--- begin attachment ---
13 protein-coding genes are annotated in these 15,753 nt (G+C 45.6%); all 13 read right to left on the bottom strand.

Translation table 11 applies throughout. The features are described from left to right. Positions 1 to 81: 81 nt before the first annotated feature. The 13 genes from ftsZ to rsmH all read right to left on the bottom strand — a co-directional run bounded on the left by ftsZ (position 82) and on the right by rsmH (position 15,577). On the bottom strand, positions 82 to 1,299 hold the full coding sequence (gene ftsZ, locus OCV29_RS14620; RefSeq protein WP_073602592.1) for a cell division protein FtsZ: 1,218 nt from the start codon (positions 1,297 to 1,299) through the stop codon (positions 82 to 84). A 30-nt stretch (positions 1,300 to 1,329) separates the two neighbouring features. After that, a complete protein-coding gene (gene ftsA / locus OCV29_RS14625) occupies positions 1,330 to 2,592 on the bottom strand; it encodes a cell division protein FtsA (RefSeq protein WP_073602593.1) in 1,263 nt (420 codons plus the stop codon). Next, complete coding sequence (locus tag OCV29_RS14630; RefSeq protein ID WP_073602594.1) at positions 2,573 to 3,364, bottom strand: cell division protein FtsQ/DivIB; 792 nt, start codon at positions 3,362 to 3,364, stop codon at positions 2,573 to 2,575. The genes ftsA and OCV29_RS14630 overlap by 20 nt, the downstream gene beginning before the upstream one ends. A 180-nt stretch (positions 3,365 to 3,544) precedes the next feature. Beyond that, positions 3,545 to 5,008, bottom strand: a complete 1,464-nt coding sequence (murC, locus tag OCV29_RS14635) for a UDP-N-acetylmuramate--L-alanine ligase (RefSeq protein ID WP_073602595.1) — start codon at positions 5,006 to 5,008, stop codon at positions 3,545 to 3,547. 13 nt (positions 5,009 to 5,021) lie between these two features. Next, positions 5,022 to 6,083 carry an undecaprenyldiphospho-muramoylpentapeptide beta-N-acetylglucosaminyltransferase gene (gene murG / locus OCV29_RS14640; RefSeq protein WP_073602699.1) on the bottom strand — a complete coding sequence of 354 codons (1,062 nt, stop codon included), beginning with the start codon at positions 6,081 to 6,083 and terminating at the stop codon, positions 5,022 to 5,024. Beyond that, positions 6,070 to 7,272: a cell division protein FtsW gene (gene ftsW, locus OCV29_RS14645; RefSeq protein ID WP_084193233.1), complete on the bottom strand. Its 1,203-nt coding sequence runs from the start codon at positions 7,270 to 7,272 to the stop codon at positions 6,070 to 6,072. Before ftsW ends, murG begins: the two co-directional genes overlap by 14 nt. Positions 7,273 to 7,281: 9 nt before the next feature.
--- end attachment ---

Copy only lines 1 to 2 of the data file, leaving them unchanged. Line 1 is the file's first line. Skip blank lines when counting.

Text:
13 protein-coding genes are annotated in these 15,753 nt (G+C 45.6%); all 13 read right to left on the bottom strand.

Translation table 11 applies throughout. The features are described from left to right. Positions 1 to 81: 81 nt before the first annotated feature. The 13 genes from ftsZ to rsmH all read right to left on the bottom strand — a co-directional run bounded on the left by ftsZ (position 82) and on the right by rsmH (position 15,577). On the bottom strand, positions 82 to 1,299 hold the full coding sequence (gene ftsZ, locus OCV29_RS14620; RefSeq protein WP_073602592.1) for a cell division protein FtsZ: 1,218 nt from the start codon (positions 1,297 to 1,299) through the stop codon (positions 82 to 84). A 30-nt stretch (positions 1,300 to 1,329) separates the two neighbouring features. After that, a complete protein-coding gene (gene ftsA / locus OCV29_RS14625) occupies positions 1,330 to 2,592 on the bottom strand; it encodes a cell division protein FtsA (RefSeq protein WP_073602593.1) in 1,263 nt (420 codons plus the stop codon). Next, complete coding sequence (locus tag OCV29_RS14630; RefSeq protein ID WP_073602594.1) at positions 2,573 to 3,364, bottom strand: cell division protein FtsQ/DivIB; 792 nt, start codon at positions 3,362 to 3,364, stop codon at positions 2,573 to 2,575. The genes ftsA and OCV29_RS14630 overlap by 20 nt, the downstream gene beginning before the upstream one ends. A 180-nt stretch (positions 3,365 to 3,544) precedes the next feature. Beyond that, positions 3,545 to 5,008, bottom strand: a complete 1,464-nt coding sequence (murC, locus tag OCV29_RS14635) for a UDP-N-acetylmuramate--L-alanine ligase (RefSeq protein ID WP_073602595.1) — start codon at positions 5,006 to 5,008, stop codon at positions 3,545 to 3,547. 13 nt (positions 5,009 to 5,021) lie between these two features. Next, positions 5,022 to 6,083 carry an undecaprenyldiphospho-muramoylpentapeptide beta-N-acetylglucosaminyltransferase gene (gene murG / locus OCV29_RS14640; RefSeq protein WP_073602699.1) on the bottom strand — a complete coding sequence of 354 codons (1,062 nt, stop codon included), beginning with the start codon at positions 6,081 to 6,083 and terminating at the stop codon, positions 5,022 to 5,024. Beyond that, positions 6,070 to 7,272: a cell division protein FtsW gene (gene ftsW, locus OCV29_RS14645; RefSeq protein ID WP_084193233.1), complete on the bottom strand. Its 1,203-nt coding sequence runs from the start codon at positions 7,270 to 7,272 to the stop codon at positions 6,070 to 6,072. Before ftsW ends, murG begins: the two co-directional genes overlap by 14 nt. Positions 7,273 to 7,281: 9 nt before the next feature.